Child Custody Arrangements: Their Characteristics and Outcomes
Terminological issues abound in the research literature on custody arrangements after separation and divorce.
Many countries, including Australia, England and Scotland, no longer use the terms custody and access
"with their connotations of ownership and winner/consolation prize winner." (Carberry 1998). In the United States and in some Commonwealth countries, access is generally called visitation or contact.
In Canada, the report of the Special Joint Committee on Child Custody and Access recommended that the terms custody and access no longer be used in the Divorce Act. Instead, the Committee suggested that the meaning of both terms be incorporated into the new term shared parenting. (Special Joint Committee on Child Custody and Access 1998). The federal government's response was, in part, as follows:
The challenge is to identify a term that would ₀ avoid the problems currently associated with the terms custody and access as well as possible diverse connotations and understandings of the word "shared." The term would need to be consistent with a child-centred approach and would have to be carefully defined to have a clear and accepted understanding and use by both the courts and the public.
It may be that new child-centred words and phrases will need to be identified to describe a variety of particular parenting responsibilities and arrangements for use in parenting plans and court orders (Government of Canada, 1999: 13).
The following terms are used in the research literature to describe shared custody: shared parenting, dual parenting, dual residential placement or dual residence, joint physical custody, time-sharing and co-parenting. In Canada, shared custody is defined in the 1997 Federal Child Support Guidelines under the Divorce Act as an arrangement in which the children spend a minimum of 40 percent of the time living with each parent.
In the United States, joint physical custody is the most common term for shared custody. In some studies, especially in earlier work, researchers do not clearly distinguish between joint legal and joint physical custody; joint legal custody is sometimes assumed to be the same as joint physical custody. Joint legal custody is defined as an arrangement in which the parents share responsibility for important decisions in their children's lives (such as those surrounding medical treatment and schooling) with no implications for the residential placement of the child.
Unless otherwise specified, this report uses the terms shared custody and joint physical custody to mean arrangements in which the parents share the physical custody of the children and the children have two residences. In the majority of research reports, the amount of time spent by the children in the two residences is not specified. In addition, not all research on shared parenting or co-parenting can be assumed to describe arrangements that closely resemble shared custody. These terms are used much more loosely than is shared custody in the Federal Child Support Guidelines. In fact, what is called shared custody, shared parenting or co-parenting in the literature is often what in Canada would be called sole custody with frequent access.
In the Stanford Child Custody Project, which is among the most rigorous studies on custody arrangements and often quoted in this report, dual residence was defined as an arrangement in which each parent has responsibility for the children for "significant periods"—four or more overnights in a two week period in the second residence (Maccoby et al. 1988). This definition is based in part on parents' perceptions: in the majority of cases in which the children spent four or more overnights with each parent in two weeks, the parents said that the children lived with both parents. This schedule represents 29 percent of nights spent in the second home, which is quite different from the 40 percent standard found in the Federal Child Support Guidelines in this country.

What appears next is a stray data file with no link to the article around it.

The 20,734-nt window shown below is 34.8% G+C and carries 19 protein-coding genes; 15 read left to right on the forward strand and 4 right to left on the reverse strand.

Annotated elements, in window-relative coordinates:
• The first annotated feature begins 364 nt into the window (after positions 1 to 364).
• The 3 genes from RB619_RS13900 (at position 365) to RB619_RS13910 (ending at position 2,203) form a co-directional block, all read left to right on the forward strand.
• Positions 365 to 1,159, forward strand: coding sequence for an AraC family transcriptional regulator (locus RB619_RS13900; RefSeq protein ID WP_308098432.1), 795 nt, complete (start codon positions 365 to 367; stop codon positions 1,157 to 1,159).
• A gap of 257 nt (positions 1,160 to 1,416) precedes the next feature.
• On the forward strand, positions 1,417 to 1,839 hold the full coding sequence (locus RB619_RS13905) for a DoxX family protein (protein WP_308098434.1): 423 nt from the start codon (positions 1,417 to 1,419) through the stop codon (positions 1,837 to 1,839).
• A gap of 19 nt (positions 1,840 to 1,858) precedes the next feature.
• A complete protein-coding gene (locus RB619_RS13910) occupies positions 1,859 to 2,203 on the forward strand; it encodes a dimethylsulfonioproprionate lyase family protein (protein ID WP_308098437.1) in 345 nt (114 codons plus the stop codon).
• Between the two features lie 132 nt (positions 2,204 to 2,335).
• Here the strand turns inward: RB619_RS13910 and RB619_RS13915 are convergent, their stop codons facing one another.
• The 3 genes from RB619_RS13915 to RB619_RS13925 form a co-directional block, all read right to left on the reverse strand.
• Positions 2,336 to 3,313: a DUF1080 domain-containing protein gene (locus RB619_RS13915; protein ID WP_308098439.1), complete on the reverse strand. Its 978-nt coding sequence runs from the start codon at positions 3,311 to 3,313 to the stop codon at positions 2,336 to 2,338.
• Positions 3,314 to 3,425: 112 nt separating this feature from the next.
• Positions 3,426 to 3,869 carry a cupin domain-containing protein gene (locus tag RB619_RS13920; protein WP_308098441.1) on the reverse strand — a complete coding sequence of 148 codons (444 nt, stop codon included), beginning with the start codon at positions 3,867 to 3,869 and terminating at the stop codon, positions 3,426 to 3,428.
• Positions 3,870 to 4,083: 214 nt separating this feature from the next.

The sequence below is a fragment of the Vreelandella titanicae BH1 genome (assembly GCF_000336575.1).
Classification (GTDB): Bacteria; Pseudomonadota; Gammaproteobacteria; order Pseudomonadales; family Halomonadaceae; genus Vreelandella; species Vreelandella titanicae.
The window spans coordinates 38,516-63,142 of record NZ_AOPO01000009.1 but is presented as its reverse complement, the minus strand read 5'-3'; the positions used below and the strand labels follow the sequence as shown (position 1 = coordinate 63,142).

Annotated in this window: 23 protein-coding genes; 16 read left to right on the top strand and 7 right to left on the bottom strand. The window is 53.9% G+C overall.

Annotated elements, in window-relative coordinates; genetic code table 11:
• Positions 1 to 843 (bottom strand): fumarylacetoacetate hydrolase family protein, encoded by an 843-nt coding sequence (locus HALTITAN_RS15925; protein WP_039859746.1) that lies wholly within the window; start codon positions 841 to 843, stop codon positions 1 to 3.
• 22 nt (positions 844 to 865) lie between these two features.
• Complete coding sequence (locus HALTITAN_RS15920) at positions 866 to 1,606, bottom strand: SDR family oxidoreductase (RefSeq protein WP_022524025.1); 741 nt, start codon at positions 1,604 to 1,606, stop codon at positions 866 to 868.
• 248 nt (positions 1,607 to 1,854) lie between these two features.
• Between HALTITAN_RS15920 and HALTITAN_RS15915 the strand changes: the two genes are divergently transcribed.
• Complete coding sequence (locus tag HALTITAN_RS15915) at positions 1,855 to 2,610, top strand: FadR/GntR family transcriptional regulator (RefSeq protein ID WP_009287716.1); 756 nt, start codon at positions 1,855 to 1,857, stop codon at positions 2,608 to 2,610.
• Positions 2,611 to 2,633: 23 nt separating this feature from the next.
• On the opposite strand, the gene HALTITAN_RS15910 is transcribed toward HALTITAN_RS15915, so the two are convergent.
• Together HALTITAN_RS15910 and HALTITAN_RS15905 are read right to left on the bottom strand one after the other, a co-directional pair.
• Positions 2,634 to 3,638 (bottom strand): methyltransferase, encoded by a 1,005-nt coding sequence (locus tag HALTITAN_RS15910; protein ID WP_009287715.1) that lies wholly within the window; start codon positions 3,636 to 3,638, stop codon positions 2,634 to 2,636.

Time sharing in shared custody arrangements in the United States can range from 20 to 50 percent of the year (Pruett and Santangelo, 1999: 406). More typically, the proportion of time (or of the year) children spend in the second residence ranges from 30 to 50 percent, which appears to represent the standards for shared custody in child support guidelines in many U.S. states.
All researchers agree that equal shared custody—in which the children spend half their time in each residence—is a rare phenomenon (see, for example, Lye, 1999; and Marcil-Gratton and Le Bourdais, 1999).
Advocates of shared custody argue that it lessens the feeling of losing a parent that children may experience after a divorce and is fair to both parents. Because of the high degree of co-operation that shared custody is presumed to require, some courts are reluctant to order this arrangement unless both parents agree. Many jurisdictions also have statutory provisions that limit visitation and prohibit shared custody when there is evidence of family violence.
In split custody arrangements, parents divide custody of their children, with each parent having physical custody of one or more children. The literature suggests that courts try not to separate siblings when awarding custody. Informal arrangements of this type are also believed to be rare. Split custody is believed to evolve over time, especially when older children are involved (Kelly, 1994).
In sole custody arrangements, the children live with one parent. The other parent may or may not have rights of access and rights of decision making. When the other parent has rights of decision making, this is called joint legal custody. Sole maternal custody is the norm in Canada and most other countries for which there are data.
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